Police on duty during the storming of the US Capitol building by Donald Trump supporters, have been giving their testimonies at a Congressional inquiry into the events of January 6th. Also in the programme: Allegations of historic child abuse uncovered in the UK and America's most decorated gymnast pulls out of an Olympic final. (Picture: Police officer Harry Dunn becomes emotional as he testifies before the inquiry investigating the attack on the US Capitol. Credit: EPA/Oliver Contreras /...


Hong Kong: guilty verdict in first security law trial

A young activist, Tong Ying-kit, charged and tried under Hong Kong’s draconian national security law has been found guilty in a landmark ruling. We hear reaction from Finn Lau, a Hong Kong political activist living in self-imposed exile in the UK. Also in the programme: North and South Korea restore hotline after a year; and pregnant women in Brazil die in large numbers from Covid. (Photo: A security guard stands at the entrance of the High Court in Hong Kong. Credit: EPA/MIGUEL CANDELA)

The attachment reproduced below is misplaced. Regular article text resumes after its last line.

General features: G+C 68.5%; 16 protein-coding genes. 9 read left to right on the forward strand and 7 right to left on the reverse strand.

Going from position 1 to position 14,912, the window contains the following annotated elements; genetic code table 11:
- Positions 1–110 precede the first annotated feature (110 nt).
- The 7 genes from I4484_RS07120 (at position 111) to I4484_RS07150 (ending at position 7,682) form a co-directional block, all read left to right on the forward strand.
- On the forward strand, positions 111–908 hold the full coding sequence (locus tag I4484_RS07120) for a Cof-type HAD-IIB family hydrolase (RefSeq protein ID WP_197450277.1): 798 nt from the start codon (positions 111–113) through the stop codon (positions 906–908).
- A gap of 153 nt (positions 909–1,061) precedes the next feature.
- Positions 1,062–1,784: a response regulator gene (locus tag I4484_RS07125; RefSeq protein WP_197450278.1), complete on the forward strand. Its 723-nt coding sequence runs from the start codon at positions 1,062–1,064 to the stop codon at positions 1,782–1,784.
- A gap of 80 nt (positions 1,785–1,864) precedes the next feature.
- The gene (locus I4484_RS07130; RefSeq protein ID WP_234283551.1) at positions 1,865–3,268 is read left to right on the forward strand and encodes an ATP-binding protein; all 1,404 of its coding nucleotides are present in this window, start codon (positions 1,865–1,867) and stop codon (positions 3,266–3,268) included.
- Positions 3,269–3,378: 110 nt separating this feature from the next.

Tunisia’s political turmoil

There's mounting tension in Tunisia as President Kais Saied sacks the Prime Minister and suspends parliament after mass protests nationwide. We spoke to Dr. Yusra Ghannouchi, spokeswoman for Tunsia's biggest party Ennahdha and daughter of the Speaker of the House. Also in the programme: As top diplomats meet to discuss relations, China accuses the US of turning it into an imaginary enemy to cover up its own problems; and skateboarding at the Olympics. (Photo: Tunisians gather after president...


COP26 President: global warming "urgency”